STEP is aware that many members are looking for clarification as to how GDPR should be interpreted in the context of trusts and estates.
STEP’s Data Protection Working Group has made submissions to, and had discussions with, the Information Commissioner’s Office on this topic, and intends to publish guidance early next year (most likely in January or February 2020).
The topics covered by the guidance will include:
- how to apply tests such as ‘number of staff’ and ‘turnover’ in the trusts and estates context;
- the distinction between data processors and data controllers;
- the extent to which GDPR applies to trustees and personal representatives acting in a non-professional capacity;
- the legal basis on which trustees and personal representatives can process special category data;
- the circumstances in which trustees and personal representatives should issue privacy notices to beneficiaries; and
- the obligations on trustees and personal representatives when responding to subject access requests.
The Data Protection Working Group intends to add to this guidance in due course, including setting out views on matters such as the treatment of bare trusts and of attorneys and deputies.
Edward Hayes, Chair of STEP Data Protection Working Group
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STEP’s GDPR working group recently hosted a roundtable event that enabled representatives from professional bodies, including the Law Society, ICAEW and CIOT, to update each other on their progress in relation to GDPR implementation. It is widely felt by the private client industry that when the legislation was drafted it was not designed with trust and estate practitioners in mind and there are some significant grey areas in practice.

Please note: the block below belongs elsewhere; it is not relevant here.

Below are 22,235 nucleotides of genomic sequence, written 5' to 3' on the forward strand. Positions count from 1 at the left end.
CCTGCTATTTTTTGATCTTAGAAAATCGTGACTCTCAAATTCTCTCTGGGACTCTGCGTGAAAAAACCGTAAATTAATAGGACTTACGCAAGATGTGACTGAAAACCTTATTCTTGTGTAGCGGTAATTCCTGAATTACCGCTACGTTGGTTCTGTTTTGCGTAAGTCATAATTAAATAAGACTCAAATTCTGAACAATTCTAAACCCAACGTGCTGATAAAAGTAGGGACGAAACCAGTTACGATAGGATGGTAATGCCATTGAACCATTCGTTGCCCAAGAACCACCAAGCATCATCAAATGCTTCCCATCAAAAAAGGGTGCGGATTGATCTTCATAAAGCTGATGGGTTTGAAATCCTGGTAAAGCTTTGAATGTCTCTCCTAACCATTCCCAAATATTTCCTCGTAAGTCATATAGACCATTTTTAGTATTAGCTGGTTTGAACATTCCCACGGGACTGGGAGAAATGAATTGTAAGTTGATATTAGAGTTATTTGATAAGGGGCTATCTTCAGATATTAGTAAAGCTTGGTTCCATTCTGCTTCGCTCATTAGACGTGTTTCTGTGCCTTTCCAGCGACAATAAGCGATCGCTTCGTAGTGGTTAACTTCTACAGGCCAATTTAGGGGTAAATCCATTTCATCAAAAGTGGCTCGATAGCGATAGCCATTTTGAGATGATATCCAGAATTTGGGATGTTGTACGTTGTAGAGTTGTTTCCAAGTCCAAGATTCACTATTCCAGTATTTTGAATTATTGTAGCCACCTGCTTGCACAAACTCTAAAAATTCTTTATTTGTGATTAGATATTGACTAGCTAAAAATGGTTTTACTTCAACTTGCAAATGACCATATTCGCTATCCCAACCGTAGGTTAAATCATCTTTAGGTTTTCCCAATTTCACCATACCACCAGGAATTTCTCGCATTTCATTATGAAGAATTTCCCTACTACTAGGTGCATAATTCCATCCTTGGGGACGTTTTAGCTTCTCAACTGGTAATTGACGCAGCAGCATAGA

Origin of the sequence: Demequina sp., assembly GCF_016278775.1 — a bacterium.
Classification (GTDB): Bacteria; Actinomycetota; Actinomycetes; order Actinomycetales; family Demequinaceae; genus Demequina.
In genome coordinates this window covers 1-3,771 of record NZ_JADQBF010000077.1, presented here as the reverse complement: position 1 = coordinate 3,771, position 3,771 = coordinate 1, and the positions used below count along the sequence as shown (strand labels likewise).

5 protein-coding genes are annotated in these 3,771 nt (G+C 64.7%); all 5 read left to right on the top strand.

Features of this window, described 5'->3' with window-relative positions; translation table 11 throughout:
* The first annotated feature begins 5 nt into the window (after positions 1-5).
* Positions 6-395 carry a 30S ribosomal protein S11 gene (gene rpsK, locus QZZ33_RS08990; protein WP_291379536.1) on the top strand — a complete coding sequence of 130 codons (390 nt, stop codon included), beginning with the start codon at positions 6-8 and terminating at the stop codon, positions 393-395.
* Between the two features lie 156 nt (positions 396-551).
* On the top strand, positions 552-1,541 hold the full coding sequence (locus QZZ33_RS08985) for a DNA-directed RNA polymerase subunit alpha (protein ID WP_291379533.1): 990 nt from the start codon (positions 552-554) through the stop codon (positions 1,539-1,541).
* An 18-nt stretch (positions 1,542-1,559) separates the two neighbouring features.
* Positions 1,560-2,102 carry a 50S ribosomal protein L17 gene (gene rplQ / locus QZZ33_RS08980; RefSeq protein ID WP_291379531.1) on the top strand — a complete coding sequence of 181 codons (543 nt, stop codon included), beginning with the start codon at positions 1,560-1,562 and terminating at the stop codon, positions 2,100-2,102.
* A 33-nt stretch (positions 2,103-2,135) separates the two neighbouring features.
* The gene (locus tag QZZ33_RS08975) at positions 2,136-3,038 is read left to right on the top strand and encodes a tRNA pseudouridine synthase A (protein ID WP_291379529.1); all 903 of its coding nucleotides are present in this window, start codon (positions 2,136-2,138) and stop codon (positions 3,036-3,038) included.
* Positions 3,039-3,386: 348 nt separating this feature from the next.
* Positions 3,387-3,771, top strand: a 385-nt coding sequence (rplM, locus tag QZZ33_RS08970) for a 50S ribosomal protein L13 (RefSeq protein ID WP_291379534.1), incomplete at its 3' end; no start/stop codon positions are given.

Key issues that continue to be an industry concern discussed were:
- How the GDPR applies to lay trustees and personal representatives.
- How non-legal advisors process special category data.
- How the GDPR impacts upon international transfers.
- Queries in relation to joint data controllers and confidentiality.
- GDPR and its impact upon engagement letters.
- GDPR and its impact upon attorneys and deputies.
- Erasure of files and filing system requirements.
STEP’s working group is in the process of preparing a joint paper that it will submit to the Information Commissioner’s Office (ICO) identifying the practical issues that have arisen for trust and estate practitioners. We hope that the ICO will be able to address some of the gaps in the guidance and legislation.
STEP has scheduled another roundtable in February 2019 to further discuss these issues and aims, to provide STEP members with a best practice position and guidance in due course. In the meantime, STEP has published an update to its briefing note on the GDPR, listed below.
Please note that STEP will be publishing a webinar in January 2019, recorded by the chair of STEP’s GDPR working group, Edward Hayes TEP of Burges Salmon, that will offer some interim guidance on the application of the GDPR to trust and estate practitioners.